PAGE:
Ramat Gan Deputy Mayor receives life threats for approving Shabbat buses

On Wednesday morning, Deputy Mayor Liad Ilani revealed that unknown people sprayed graffiti outside his residence reading "Ilani will pay" for disrupting the Sabbath.

By YUVAL BAGNO/MAARIV
July 17, 2019 11:08
1 minute read.
An ultra-Orthodox Jewish man looks out from a condensation-covered window of a bus in Jerusalem Dece

An ultra-Orthodox Jewish man looks out from a condensation-covered window of a bus in Jerusalem December 11, 2013. (photo credit: REUTERS/AMMAR AWAD)

Ramat Gan municipality's bill to promote limited public transportation on Shabbat in its territory was not taken lightly.

On Wednesday morning, Deputy Mayor Liad Ilani revealed that unknown people sprayed graffiti outside his residence reading "Ilani will pay" for disrupting the Sabbath.

Ilani hastened to file a complaint with the police and told Maariv: "I am a public figure and criticism is legitimate as long as it is made in the legitimate arenas, and the entrance to the building where I live is not one of them. My neighbors, wife and kids do not have to suffer from this. They crossed the line."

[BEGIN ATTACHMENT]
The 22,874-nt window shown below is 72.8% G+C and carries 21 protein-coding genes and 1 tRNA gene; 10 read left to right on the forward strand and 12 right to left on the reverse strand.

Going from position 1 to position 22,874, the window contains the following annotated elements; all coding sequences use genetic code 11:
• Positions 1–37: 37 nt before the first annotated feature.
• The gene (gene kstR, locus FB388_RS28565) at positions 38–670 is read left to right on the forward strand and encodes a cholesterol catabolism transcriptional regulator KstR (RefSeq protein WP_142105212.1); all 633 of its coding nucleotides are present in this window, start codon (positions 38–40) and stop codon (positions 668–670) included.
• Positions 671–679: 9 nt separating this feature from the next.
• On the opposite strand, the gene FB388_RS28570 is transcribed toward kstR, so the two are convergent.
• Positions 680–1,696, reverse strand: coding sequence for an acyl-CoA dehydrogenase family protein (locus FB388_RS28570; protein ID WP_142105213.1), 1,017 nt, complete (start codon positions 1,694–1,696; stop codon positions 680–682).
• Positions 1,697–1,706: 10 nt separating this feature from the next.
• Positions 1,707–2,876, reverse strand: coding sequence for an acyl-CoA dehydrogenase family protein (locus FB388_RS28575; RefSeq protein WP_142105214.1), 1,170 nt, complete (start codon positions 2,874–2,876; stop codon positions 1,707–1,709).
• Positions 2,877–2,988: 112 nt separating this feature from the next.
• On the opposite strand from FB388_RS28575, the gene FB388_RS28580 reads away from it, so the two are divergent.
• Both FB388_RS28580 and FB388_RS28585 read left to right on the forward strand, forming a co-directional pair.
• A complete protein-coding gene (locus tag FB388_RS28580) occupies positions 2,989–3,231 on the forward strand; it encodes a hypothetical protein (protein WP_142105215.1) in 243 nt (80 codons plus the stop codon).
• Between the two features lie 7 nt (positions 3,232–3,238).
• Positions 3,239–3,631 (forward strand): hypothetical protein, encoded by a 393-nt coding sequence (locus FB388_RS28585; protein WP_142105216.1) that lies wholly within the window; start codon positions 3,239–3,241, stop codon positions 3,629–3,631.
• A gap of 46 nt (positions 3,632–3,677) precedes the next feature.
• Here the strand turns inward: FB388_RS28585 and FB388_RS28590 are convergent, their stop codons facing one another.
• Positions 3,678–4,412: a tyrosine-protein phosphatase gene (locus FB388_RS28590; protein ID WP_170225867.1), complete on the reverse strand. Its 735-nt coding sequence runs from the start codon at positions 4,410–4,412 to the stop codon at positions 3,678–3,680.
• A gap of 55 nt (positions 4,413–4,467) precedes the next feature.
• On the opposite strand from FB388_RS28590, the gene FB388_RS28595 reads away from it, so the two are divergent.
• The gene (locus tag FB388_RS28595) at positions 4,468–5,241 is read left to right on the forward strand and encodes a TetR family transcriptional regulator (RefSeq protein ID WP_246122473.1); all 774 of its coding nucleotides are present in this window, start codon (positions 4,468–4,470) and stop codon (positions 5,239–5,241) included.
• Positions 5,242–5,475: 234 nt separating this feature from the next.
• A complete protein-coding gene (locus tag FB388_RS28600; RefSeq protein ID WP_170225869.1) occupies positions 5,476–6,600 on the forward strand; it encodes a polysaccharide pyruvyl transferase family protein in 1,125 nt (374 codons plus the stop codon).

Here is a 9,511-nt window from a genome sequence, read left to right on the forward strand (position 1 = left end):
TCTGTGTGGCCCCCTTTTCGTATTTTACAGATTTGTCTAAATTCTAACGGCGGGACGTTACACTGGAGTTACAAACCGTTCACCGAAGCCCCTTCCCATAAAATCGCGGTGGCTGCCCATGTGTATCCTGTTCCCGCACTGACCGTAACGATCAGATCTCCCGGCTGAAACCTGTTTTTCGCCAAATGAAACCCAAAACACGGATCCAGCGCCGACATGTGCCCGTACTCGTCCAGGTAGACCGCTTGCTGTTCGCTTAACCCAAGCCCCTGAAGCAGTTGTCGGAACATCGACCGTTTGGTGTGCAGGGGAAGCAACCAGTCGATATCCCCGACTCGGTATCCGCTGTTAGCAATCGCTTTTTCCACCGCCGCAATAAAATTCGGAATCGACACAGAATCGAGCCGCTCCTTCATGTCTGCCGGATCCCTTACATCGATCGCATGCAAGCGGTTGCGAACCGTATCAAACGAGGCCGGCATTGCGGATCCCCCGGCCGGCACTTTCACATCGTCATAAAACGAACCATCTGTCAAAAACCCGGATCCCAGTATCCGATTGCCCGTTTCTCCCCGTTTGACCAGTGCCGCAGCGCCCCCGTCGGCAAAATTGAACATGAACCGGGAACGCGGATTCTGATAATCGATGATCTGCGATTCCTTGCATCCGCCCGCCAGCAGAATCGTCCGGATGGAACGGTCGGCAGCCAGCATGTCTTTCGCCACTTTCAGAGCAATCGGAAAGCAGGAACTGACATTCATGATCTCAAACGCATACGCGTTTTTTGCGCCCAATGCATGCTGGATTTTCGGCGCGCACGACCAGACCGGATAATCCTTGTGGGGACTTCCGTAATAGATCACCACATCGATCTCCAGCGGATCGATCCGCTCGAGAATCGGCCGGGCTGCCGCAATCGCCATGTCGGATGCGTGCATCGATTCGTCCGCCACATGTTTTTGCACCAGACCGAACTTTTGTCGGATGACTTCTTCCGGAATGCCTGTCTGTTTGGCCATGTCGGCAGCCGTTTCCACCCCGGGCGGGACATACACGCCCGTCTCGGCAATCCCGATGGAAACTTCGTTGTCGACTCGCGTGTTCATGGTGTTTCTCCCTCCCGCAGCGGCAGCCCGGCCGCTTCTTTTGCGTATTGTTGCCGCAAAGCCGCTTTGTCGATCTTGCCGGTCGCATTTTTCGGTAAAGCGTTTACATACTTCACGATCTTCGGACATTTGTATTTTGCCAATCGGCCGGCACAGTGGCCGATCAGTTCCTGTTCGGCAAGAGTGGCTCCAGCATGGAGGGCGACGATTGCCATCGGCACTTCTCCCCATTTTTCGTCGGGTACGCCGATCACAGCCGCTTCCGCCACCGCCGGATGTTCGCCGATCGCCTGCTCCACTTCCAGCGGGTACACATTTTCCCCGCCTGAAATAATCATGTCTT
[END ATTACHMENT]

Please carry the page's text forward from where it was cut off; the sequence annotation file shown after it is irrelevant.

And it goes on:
Following his request to the police, forensic experts arrived at Ilani's house and the police arrived to his office in the municipality for an orderly complaint.

"My wife and I woke up this morning to phone calls from frightened neighbors in the street who saw the graffiti. My opinion has not changed. The steps we promote are not secular or anti-religious, but a result of a reality that says that every Ramat Gan resident will have his needs cared for, secular and haredi alike," Ilani told Maariv.

Ilani addded that "Those who want to live in a city that has a zero-sum game can go live in Bnei Brak or maybe in Tel Aviv, Ramat Gan has always been and will always be everyone's city, we will not let extremists from either side bother us."


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